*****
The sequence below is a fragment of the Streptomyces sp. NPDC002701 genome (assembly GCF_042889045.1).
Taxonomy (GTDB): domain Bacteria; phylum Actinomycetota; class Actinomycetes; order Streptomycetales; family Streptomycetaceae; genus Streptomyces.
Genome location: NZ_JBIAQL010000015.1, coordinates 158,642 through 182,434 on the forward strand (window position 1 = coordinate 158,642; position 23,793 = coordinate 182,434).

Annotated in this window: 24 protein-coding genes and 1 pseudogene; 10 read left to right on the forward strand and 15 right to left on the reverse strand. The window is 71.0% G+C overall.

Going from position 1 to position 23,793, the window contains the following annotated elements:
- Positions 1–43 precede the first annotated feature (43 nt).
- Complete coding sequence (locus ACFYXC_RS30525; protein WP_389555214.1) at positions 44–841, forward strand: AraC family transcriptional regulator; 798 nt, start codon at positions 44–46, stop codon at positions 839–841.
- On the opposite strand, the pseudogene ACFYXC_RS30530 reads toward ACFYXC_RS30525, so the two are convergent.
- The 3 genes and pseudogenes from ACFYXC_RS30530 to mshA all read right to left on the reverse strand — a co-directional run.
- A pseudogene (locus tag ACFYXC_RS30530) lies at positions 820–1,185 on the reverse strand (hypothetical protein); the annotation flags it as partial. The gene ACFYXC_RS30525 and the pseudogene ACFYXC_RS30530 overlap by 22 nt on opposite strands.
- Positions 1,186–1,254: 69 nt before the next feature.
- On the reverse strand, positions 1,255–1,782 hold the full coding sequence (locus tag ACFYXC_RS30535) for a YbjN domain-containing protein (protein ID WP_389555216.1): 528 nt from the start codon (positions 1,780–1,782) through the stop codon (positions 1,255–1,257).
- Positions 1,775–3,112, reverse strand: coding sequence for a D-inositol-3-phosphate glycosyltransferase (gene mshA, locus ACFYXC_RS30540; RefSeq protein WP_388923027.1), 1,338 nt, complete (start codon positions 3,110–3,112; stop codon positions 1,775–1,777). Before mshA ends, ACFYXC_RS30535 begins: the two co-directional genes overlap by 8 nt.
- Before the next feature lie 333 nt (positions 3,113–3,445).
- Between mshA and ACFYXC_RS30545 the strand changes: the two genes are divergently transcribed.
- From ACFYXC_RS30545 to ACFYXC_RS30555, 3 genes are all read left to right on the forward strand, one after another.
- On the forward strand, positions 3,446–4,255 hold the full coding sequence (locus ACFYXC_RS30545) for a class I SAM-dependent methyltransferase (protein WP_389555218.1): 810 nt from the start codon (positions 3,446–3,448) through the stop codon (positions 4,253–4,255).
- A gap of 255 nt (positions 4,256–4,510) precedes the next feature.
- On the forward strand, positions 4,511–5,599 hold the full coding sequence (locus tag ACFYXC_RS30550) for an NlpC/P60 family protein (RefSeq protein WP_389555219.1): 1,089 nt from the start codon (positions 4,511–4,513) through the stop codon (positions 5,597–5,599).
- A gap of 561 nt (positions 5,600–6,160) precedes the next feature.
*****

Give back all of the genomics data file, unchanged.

The sequence below is a fragment of the Streptomyces sp. NPDC002701 genome (assembly GCF_042889045.1).
Taxonomy (GTDB): domain Bacteria; phylum Actinomycetota; class Actinomycetes; order Streptomycetales; family Streptomycetaceae; genus Streptomyces.
Genome location: NZ_JBIAQL010000015.1, coordinates 158,642 through 182,434 on the forward strand (window position 1 = coordinate 158,642; position 23,793 = coordinate 182,434).

Annotated in this window: 24 protein-coding genes and 1 pseudogene; 10 read left to right on the forward strand and 15 right to left on the reverse strand. The window is 71.0% G+C overall.

Going from position 1 to position 23,793, the window contains the following annotated elements:
- Positions 1–43 precede the first annotated feature (43 nt).
- Complete coding sequence (locus ACFYXC_RS30525; protein WP_389555214.1) at positions 44–841, forward strand: AraC family transcriptional regulator; 798 nt, start codon at positions 44–46, stop codon at positions 839–841.
- On the opposite strand, the pseudogene ACFYXC_RS30530 reads toward ACFYXC_RS30525, so the two are convergent.
- The 3 genes and pseudogenes from ACFYXC_RS30530 to mshA all read right to left on the reverse strand — a co-directional run.
- A pseudogene (locus tag ACFYXC_RS30530) lies at positions 820–1,185 on the reverse strand (hypothetical protein); the annotation flags it as partial. The gene ACFYXC_RS30525 and the pseudogene ACFYXC_RS30530 overlap by 22 nt on opposite strands.
- Positions 1,186–1,254: 69 nt before the next feature.
- On the reverse strand, positions 1,255–1,782 hold the full coding sequence (locus tag ACFYXC_RS30535) for a YbjN domain-containing protein (protein ID WP_389555216.1): 528 nt from the start codon (positions 1,780–1,782) through the stop codon (positions 1,255–1,257).
- Positions 1,775–3,112, reverse strand: coding sequence for a D-inositol-3-phosphate glycosyltransferase (gene mshA, locus ACFYXC_RS30540; RefSeq protein WP_388923027.1), 1,338 nt, complete (start codon positions 3,110–3,112; stop codon positions 1,775–1,777). Before mshA ends, ACFYXC_RS30535 begins: the two co-directional genes overlap by 8 nt.
- Before the next feature lie 333 nt (positions 3,113–3,445).
- Between mshA and ACFYXC_RS30545 the strand changes: the two genes are divergently transcribed.
- From ACFYXC_RS30545 to ACFYXC_RS30555, 3 genes are all read left to right on the forward strand, one after another.
- On the forward strand, positions 3,446–4,255 hold the full coding sequence (locus ACFYXC_RS30545) for a class I SAM-dependent methyltransferase (protein WP_389555218.1): 810 nt from the start codon (positions 3,446–3,448) through the stop codon (positions 4,253–4,255).
- A gap of 255 nt (positions 4,256–4,510) precedes the next feature.
- On the forward strand, positions 4,511–5,599 hold the full coding sequence (locus tag ACFYXC_RS30550) for an NlpC/P60 family protein (RefSeq protein WP_389555219.1): 1,089 nt from the start codon (positions 4,511–4,513) through the stop codon (positions 5,597–5,599).
- A gap of 561 nt (positions 5,600–6,160) precedes the next feature.